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Apr 16, 2014 9:58 AMPublication: The Southampton Press

Water Quality Concerns Broached At Westhampton Beach Village Meeting

Apr 16, 2014 10:36 AM

Westhampton Beach resident Ray Dowd confronted the Village Board of Trustees during an otherwise quiet meeting earlier this month to ask if the lawmakers had a plan in place to curb damaging pollution from flowing into the local creeks and bays.

He was unsettled with the answer he received.

The village has a municipal stormwater sewer system in place, which, as required by law, is designed to control runoff and filter it before it reaches the local waterways. It also has in its code a number of policies intended to control harmful pollution from rolling off the streets and construction sites.

But, at Mr. Dowd’s prompting, Mayor Conrad Teller said during the April 3 meeting that the village had not allocated any funds to the issue in the 2014-15 adopted budget, nor had the Board of Trustees established a plan for tackling the problem.

“That’s the part I find unbelievable,” Mr. Dowd, a Manhattan attorney, said later in the week at his Stevens Lane home, which borders Moniebogue Creek. “It’s so easy to pass the buck.”

He explained that the waters that surrounded his year-round home during Hurricane Sandy resembled a dark sludge, which he suspected was contaminated with pollutants that harmed vegetation on his and his neighbors’ property.

A 2010 DEC report states that pathogens from boat pollution, as well as urban and storm runoff and wildlife polluted Moniebogue Bay—spelled Moneybogue in DEC records—and the adjacent Quantuck Canal. For that reason, shellfishing was prohibited in those waterways in the past. This year, residents are permitted to harvest shellfish in the bay and canal, but prohibited in the creeks that feed into the bay—including the creek adjacent to Mr. Dowd’s home—because those waterways have a higher concentration of the pollutants.

“You could be doing a lot better,” Mr. Dowd told the trustees during the meeting.

Glynis Berry, executive director of Peconic Green Growth, a nonprofit dedicated to protecting the local waterways, said the tributaries and creeks on Long Island are especially vulnerable to pollution because they contain less volume of water and are much more stagnant than the larger bodies. Those smaller waterways are also important because they provide a sheltered area for marine species to spawn, she pointed out.

But as Trustee Ralph Urban and Building Inspector Paul Houlihan pointed out, scientists at Stony Brook University have released data that shows that nitrates seeping into the waterways from antiquated septic systems are likely the culprit of the harmful algal blooms and aquatic life die-off.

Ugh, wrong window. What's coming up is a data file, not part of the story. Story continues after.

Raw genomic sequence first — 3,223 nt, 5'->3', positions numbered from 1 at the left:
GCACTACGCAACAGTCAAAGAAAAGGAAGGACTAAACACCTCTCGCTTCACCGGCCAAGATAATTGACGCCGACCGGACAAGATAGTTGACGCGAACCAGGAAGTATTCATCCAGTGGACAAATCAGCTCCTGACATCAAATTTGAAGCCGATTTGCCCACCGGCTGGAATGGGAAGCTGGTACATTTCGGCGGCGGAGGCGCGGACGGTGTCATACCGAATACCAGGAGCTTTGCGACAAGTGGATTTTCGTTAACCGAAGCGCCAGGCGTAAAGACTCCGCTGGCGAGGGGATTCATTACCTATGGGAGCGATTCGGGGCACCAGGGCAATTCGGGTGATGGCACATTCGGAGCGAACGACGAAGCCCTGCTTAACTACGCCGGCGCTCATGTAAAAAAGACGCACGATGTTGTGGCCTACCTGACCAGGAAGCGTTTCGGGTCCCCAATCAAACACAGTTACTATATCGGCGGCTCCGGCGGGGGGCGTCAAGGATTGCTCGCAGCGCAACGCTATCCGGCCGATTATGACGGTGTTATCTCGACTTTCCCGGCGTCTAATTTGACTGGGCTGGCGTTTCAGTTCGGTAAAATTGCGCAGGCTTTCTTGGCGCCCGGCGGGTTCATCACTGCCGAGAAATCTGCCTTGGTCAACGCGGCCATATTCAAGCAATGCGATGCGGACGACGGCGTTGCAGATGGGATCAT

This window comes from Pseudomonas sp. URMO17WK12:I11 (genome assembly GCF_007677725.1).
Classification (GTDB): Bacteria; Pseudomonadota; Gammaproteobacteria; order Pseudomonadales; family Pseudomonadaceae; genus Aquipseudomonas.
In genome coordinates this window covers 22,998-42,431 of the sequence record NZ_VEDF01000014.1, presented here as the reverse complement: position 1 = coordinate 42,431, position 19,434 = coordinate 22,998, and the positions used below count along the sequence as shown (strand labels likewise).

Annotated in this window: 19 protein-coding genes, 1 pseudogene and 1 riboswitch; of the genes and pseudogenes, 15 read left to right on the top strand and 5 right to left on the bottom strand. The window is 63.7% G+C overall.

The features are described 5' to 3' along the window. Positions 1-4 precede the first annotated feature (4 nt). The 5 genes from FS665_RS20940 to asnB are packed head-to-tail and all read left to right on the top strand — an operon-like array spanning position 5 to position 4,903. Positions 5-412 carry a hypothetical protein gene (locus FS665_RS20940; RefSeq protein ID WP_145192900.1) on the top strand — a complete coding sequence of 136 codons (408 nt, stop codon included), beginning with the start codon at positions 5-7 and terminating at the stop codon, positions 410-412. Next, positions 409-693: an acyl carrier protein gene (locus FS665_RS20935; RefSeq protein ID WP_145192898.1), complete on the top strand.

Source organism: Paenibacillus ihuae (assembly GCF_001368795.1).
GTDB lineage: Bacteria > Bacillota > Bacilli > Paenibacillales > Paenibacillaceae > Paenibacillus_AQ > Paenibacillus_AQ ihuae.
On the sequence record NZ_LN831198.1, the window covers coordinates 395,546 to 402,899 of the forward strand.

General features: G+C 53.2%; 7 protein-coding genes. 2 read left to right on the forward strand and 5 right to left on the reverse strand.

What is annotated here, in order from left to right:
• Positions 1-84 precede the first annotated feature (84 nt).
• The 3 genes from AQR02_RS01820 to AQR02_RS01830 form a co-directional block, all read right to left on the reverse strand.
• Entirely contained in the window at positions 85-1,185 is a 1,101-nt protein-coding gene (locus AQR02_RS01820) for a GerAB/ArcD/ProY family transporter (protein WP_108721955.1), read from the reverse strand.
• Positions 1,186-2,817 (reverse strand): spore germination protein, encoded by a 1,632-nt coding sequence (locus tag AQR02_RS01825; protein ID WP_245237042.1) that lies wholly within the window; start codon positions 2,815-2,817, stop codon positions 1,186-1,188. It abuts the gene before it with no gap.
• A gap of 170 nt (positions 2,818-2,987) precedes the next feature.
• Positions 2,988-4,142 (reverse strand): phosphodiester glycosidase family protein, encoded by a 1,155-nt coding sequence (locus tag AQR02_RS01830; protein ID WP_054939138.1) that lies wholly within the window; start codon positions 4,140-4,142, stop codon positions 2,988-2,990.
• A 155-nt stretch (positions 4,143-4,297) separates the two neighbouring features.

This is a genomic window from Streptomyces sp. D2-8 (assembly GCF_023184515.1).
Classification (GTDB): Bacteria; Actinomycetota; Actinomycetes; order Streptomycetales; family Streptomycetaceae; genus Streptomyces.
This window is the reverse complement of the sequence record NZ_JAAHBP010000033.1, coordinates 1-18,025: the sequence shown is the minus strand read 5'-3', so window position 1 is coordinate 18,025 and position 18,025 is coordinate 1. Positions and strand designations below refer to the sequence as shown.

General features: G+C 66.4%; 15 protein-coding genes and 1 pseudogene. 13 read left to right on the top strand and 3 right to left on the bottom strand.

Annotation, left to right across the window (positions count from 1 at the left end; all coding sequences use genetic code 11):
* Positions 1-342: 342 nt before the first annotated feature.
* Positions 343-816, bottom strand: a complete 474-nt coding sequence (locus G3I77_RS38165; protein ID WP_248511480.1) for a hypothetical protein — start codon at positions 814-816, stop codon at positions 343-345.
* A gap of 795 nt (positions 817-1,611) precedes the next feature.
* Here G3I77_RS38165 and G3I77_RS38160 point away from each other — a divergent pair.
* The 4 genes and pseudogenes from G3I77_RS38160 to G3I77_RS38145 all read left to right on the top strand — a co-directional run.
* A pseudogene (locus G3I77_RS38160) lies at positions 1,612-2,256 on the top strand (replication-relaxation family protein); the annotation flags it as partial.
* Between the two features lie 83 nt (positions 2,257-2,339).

The problem, Trustee Hank Tucker added, requires a regional solution. “That’s a little more than one small village, surrounded by other villages and towns, can really do something about,” he said.

Mayor Teller predicted that the larger solution—namely updated technology that can filter nitrogen from human effluence—was still years in the making. And he added that it would be a waste of money to spend thousands on a solution without the neighboring municipalities on board.

“It’s going to change, but it’s going to take more time than I’ve got,” he said.

Still, Ms. Berry said local municipalities should act to improve the water quality of smaller tributaries that fall entirely in their jurisdiction.

The mayor also said, after the meeting, that it is difficult to quantify how much pollution is flowing from the village into the waterways. Even if testing were a viable option, the mayor said he would be hesitant to do so.

“It would be nice to know that ‘x’ amount of bad stuff is leaving Montauk Highway and by the time it gets to the bay, it’s cut 50 percent or cut 75 percent. I don’t know that,” he said. “And what I’ve been told is once you know what it is, then you’re responsible for it.”

Suffolk County inserted filters in the drains throughout the county in an experimental attempt to filter the stormwater some years ago, though they became clogged and had to be removed some years later, village officials said.

And when the trustees proposed installing a solid basin to collect waste at the municipal bathrooms near the village’s yacht basin, the Suffolk County Department of Health said such an option was prohibited.

Mr. Houlihan, who is the village’s designated stormwater management officer, said the village takes steps to educate people on the harm of dumping into the drains and waterways. He, too, added that the county and state must recommend and approve technology that can filter nitrogen from human waste and stormwater drains before the village allocates funding for it.

“In the meantime, we’re doing as much as we can,” he said. “We’re aware of it and we are stopping as much pollution as we can from getting to the bays.”

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Teller is waiting to see if any friends or family is in the business.
By realistic (472), westhampton on Apr 17, 14 1:33 PM
The video of the Village of Westhampton Beach Trustees meeting is at http://westhamptonbeach.org/board-of-trustees/trustees-board-meeting-videos/ In the video, Mayor Teller admits that the Village does not filter its stormwater runoff that goes into the Moniebogue Creek. There are many inexpensive stormwater filtration schemes approved by New York State. It is unfortunate not only that the Mayor is breaking the law by refusing to implement a nitrate filtration system, but that the Mayor is using ...more
By Ray Dowd (1), Westhampton Beach on Apr 22, 14 6:50 PM